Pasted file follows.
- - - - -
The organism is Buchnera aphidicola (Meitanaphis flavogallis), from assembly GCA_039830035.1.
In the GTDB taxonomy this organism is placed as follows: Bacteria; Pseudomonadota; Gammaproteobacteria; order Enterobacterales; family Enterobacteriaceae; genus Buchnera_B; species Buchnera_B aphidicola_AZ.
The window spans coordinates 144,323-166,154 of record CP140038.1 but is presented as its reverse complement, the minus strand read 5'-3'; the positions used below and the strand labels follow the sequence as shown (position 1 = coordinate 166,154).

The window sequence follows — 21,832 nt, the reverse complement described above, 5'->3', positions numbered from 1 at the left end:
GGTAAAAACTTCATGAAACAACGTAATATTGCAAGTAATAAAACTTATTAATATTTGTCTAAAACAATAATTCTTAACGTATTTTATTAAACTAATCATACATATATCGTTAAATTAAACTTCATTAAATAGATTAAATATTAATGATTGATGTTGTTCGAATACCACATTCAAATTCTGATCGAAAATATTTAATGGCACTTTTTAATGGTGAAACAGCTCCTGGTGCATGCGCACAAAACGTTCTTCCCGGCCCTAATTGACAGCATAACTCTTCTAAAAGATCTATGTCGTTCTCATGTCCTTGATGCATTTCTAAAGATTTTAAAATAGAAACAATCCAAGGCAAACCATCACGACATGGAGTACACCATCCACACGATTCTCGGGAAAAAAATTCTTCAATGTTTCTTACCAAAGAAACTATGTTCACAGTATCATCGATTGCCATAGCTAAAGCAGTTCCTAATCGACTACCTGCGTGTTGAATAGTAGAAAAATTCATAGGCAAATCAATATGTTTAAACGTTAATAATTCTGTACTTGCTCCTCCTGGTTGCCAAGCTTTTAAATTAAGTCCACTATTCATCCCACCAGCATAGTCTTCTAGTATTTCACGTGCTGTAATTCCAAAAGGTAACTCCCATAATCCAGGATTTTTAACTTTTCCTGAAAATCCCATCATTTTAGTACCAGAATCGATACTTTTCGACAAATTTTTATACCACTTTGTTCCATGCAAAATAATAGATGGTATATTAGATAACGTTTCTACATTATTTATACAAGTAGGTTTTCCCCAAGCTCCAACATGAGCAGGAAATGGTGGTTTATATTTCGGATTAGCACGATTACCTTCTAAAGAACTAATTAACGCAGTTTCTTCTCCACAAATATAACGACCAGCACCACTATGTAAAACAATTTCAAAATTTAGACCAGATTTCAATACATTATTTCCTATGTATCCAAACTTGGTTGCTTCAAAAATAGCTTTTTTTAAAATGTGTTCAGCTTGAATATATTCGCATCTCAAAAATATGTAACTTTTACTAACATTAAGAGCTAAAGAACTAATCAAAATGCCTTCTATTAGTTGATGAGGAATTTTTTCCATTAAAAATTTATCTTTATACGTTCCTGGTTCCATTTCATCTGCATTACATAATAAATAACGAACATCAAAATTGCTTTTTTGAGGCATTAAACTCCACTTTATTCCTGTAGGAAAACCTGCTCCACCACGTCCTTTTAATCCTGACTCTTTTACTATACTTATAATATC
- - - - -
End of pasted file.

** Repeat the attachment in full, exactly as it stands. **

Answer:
The organism is Buchnera aphidicola (Meitanaphis flavogallis), from assembly GCA_039830035.1.
In the GTDB taxonomy this organism is placed as follows: Bacteria; Pseudomonadota; Gammaproteobacteria; order Enterobacterales; family Enterobacteriaceae; genus Buchnera_B; species Buchnera_B aphidicola_AZ.
The window spans coordinates 144,323-166,154 of record CP140038.1 but is presented as its reverse complement, the minus strand read 5'-3'; the positions used below and the strand labels follow the sequence as shown (position 1 = coordinate 166,154).

The window sequence follows — 21,832 nt, the reverse complement described above, 5'->3', positions numbered from 1 at the left end:
GGTAAAAACTTCATGAAACAACGTAATATTGCAAGTAATAAAACTTATTAATATTTGTCTAAAACAATAATTCTTAACGTATTTTATTAAACTAATCATACATATATCGTTAAATTAAACTTCATTAAATAGATTAAATATTAATGATTGATGTTGTTCGAATACCACATTCAAATTCTGATCGAAAATATTTAATGGCACTTTTTAATGGTGAAACAGCTCCTGGTGCATGCGCACAAAACGTTCTTCCCGGCCCTAATTGACAGCATAACTCTTCTAAAAGATCTATGTCGTTCTCATGTCCTTGATGCATTTCTAAAGATTTTAAAATAGAAACAATCCAAGGCAAACCATCACGACATGGAGTACACCATCCACACGATTCTCGGGAAAAAAATTCTTCAATGTTTCTTACCAAAGAAACTATGTTCACAGTATCATCGATTGCCATAGCTAAAGCAGTTCCTAATCGACTACCTGCGTGTTGAATAGTAGAAAAATTCATAGGCAAATCAATATGTTTAAACGTTAATAATTCTGTACTTGCTCCTCCTGGTTGCCAAGCTTTTAAATTAAGTCCACTATTCATCCCACCAGCATAGTCTTCTAGTATTTCACGTGCTGTAATTCCAAAAGGTAACTCCCATAATCCAGGATTTTTAACTTTTCCTGAAAATCCCATCATTTTAGTACCAGAATCGATACTTTTCGACAAATTTTTATACCACTTTGTTCCATGCAAAATAATAGATGGTATATTAGATAACGTTTCTACATTATTTATACAAGTAGGTTTTCCCCAAGCTCCAACATGAGCAGGAAATGGTGGTTTATATTTCGGATTAGCACGATTACCTTCTAAAGAACTAATTAACGCAGTTTCTTCTCCACAAATATAACGACCAGCACCACTATGTAAAACAATTTCAAAATTTAGACCAGATTTCAATACATTATTTCCTATGTATCCAAACTTGGTTGCTTCAAAAATAGCTTTTTTTAAAATGTGTTCAGCTTGAATATATTCGCATCTCAAAAATATGTAACTTTTACTAACATTAAGAGCTAAAGAACTAATCAAAATGCCTTCTATTAGTTGATGAGGAATTTTTTCCATTAAAAATTTATCTTTATACGTTCCTGGTTCCATTTCATCTGCATTACATAATAAATAACGAACATCAAAATTGCTTTTTTGAGGCATTAAACTCCACTTTATTCCTGTAGGAAAACCTGCTCCACCACGTCCTTTTAATCCTGACTCTTTTACTATACTTATAATATC